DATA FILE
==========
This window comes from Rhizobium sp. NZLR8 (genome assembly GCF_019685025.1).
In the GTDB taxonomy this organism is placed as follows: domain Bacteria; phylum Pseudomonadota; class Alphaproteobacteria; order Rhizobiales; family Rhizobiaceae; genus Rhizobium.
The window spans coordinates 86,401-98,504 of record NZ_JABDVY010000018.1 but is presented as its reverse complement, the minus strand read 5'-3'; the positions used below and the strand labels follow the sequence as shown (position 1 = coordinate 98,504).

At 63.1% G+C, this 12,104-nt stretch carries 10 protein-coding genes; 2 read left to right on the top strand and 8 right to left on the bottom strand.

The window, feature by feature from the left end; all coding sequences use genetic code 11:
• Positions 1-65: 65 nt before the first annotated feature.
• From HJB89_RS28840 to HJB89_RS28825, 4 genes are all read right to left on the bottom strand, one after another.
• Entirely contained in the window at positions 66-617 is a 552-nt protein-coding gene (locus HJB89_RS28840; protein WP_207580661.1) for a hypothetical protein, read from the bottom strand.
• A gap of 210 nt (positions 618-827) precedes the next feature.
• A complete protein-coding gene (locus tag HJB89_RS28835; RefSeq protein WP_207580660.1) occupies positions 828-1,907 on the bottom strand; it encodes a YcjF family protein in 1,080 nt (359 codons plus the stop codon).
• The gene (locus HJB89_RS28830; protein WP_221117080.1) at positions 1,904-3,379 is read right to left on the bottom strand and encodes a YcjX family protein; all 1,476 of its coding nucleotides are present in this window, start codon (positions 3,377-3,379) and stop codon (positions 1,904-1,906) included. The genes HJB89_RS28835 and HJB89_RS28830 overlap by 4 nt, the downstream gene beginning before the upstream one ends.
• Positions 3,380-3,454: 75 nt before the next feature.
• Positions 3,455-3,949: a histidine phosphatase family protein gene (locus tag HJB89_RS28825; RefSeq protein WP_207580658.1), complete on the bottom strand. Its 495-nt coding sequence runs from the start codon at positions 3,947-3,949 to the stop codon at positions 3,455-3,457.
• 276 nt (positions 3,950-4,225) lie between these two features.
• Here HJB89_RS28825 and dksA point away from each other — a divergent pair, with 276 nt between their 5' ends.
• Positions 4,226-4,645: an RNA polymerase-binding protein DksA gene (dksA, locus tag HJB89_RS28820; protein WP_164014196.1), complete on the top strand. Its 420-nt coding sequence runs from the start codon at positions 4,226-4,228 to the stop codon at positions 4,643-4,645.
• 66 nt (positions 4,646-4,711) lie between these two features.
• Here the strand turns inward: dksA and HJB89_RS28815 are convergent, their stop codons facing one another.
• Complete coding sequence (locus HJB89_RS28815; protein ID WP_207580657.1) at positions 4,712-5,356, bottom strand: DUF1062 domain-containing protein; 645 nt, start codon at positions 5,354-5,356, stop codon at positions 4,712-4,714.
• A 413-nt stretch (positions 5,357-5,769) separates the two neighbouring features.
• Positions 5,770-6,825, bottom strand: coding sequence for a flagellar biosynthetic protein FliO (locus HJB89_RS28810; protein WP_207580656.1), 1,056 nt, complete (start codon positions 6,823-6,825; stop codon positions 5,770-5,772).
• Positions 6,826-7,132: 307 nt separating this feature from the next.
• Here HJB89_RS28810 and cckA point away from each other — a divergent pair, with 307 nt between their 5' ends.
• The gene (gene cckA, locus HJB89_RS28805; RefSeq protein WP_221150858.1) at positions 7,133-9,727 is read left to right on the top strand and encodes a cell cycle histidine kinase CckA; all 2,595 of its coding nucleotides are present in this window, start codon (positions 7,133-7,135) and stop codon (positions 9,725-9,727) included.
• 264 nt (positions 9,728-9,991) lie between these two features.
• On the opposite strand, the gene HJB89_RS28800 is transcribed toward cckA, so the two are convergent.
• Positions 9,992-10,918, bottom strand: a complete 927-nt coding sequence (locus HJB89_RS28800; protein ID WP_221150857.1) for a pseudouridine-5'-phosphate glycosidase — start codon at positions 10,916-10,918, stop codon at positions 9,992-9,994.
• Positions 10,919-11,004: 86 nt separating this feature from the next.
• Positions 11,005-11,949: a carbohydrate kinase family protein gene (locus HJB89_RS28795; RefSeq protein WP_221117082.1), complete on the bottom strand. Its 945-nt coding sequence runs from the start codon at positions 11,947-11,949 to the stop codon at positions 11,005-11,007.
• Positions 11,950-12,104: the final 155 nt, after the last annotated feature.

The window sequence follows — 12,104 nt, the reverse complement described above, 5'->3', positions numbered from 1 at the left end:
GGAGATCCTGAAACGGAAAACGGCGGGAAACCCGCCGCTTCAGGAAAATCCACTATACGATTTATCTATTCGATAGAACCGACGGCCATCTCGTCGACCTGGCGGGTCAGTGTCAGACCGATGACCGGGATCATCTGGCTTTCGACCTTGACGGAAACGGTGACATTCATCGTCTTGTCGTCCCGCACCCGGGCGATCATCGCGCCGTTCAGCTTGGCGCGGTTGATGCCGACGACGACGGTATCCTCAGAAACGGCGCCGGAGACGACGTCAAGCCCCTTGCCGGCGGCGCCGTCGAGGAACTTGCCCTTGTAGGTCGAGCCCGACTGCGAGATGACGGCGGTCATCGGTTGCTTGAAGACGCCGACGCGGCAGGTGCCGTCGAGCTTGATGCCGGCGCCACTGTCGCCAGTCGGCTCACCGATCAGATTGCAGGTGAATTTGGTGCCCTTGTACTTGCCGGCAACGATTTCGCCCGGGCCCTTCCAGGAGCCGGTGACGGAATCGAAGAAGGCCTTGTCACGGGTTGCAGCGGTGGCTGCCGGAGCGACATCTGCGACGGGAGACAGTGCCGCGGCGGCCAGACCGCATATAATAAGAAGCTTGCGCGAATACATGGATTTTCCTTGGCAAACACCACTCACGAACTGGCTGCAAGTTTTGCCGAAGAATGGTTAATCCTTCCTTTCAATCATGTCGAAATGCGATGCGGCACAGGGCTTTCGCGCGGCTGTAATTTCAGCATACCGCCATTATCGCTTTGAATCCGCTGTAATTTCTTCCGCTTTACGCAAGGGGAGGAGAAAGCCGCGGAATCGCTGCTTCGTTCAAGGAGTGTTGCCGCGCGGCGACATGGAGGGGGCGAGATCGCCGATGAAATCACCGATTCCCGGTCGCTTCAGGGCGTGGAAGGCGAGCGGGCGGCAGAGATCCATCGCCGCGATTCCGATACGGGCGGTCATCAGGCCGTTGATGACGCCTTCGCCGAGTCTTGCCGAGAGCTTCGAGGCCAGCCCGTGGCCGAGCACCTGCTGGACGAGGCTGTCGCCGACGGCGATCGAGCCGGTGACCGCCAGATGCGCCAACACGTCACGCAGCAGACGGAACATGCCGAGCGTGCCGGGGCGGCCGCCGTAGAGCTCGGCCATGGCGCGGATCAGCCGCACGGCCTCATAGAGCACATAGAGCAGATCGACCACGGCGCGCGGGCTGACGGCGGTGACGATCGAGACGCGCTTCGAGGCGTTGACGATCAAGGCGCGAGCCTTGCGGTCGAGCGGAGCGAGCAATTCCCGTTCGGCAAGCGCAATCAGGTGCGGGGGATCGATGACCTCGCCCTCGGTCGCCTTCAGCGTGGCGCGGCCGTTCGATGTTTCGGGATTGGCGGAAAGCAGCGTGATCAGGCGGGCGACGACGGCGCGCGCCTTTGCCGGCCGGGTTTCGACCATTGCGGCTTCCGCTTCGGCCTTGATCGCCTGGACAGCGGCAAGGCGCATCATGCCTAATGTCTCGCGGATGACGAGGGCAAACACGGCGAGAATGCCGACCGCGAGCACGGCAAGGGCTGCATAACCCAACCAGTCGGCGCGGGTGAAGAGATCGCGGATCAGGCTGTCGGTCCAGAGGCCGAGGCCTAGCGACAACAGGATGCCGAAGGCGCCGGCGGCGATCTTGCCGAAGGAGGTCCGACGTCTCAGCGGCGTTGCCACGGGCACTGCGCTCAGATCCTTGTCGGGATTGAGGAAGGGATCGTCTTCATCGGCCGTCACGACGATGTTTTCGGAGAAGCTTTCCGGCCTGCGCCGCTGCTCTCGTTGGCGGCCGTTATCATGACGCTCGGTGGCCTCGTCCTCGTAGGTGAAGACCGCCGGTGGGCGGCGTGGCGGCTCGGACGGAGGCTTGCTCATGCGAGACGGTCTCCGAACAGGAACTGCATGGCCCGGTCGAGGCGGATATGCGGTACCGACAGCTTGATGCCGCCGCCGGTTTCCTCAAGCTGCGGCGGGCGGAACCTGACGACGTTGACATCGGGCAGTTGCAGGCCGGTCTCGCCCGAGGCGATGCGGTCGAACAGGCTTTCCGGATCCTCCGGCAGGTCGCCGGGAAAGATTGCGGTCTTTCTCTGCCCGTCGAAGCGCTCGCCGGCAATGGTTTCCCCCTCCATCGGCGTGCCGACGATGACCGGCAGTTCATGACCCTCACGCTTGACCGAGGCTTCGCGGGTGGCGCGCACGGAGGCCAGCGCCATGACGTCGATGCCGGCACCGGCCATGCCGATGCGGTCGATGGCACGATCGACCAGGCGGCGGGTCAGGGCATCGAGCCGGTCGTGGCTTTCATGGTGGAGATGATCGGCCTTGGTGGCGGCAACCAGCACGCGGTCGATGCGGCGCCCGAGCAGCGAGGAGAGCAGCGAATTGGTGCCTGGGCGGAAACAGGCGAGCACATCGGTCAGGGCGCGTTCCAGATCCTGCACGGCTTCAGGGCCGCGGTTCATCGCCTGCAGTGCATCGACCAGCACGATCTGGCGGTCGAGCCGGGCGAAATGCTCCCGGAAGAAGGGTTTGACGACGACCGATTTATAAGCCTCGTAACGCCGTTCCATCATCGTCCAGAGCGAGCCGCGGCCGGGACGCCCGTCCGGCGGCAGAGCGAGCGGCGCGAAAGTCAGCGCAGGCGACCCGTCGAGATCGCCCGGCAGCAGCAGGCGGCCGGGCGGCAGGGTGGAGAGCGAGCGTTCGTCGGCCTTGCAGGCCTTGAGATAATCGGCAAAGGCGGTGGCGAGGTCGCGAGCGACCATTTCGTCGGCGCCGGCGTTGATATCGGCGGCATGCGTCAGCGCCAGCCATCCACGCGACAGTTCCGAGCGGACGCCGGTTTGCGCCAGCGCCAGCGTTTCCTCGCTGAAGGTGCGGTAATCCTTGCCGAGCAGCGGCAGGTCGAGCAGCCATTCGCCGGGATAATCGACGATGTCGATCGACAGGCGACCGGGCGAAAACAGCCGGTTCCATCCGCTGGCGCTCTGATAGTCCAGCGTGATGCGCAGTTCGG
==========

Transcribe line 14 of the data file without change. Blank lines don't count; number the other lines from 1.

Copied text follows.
• 276 nt (positions 3,950-4,225) lie between these two features.